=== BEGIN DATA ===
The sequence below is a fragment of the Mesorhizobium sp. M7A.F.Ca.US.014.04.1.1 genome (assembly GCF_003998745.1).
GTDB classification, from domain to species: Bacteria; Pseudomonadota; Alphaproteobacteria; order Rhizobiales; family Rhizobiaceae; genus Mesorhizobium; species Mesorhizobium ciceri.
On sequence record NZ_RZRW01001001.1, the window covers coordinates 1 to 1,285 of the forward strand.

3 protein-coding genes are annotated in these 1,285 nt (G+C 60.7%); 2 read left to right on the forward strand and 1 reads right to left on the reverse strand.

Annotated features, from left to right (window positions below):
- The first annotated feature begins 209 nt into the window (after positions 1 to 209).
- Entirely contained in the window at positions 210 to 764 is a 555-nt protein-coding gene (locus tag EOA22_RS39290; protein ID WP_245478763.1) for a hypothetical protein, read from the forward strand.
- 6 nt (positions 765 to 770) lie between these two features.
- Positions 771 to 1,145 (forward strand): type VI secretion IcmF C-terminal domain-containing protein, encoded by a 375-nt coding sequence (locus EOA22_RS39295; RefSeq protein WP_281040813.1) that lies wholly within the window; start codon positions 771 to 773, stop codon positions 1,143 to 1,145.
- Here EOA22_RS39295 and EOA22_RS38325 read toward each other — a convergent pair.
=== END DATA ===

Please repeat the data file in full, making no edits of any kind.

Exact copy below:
The sequence below is a fragment of the Mesorhizobium sp. M7A.F.Ca.US.014.04.1.1 genome (assembly GCF_003998745.1).
GTDB classification, from domain to species: Bacteria; Pseudomonadota; Alphaproteobacteria; order Rhizobiales; family Rhizobiaceae; genus Mesorhizobium; species Mesorhizobium ciceri.
On sequence record NZ_RZRW01001001.1, the window covers coordinates 1 to 1,285 of the forward strand.

3 protein-coding genes are annotated in these 1,285 nt (G+C 60.7%); 2 read left to right on the forward strand and 1 reads right to left on the reverse strand.

Annotated features, from left to right (window positions below):
- The first annotated feature begins 209 nt into the window (after positions 1 to 209).
- Entirely contained in the window at positions 210 to 764 is a 555-nt protein-coding gene (locus tag EOA22_RS39290; protein ID WP_245478763.1) for a hypothetical protein, read from the forward strand.
- 6 nt (positions 765 to 770) lie between these two features.
- Positions 771 to 1,145 (forward strand): type VI secretion IcmF C-terminal domain-containing protein, encoded by a 375-nt coding sequence (locus EOA22_RS39295; RefSeq protein WP_281040813.1) that lies wholly within the window; start codon positions 771 to 773, stop codon positions 1,143 to 1,145.
- Here EOA22_RS39295 and EOA22_RS38325 read toward each other — a convergent pair.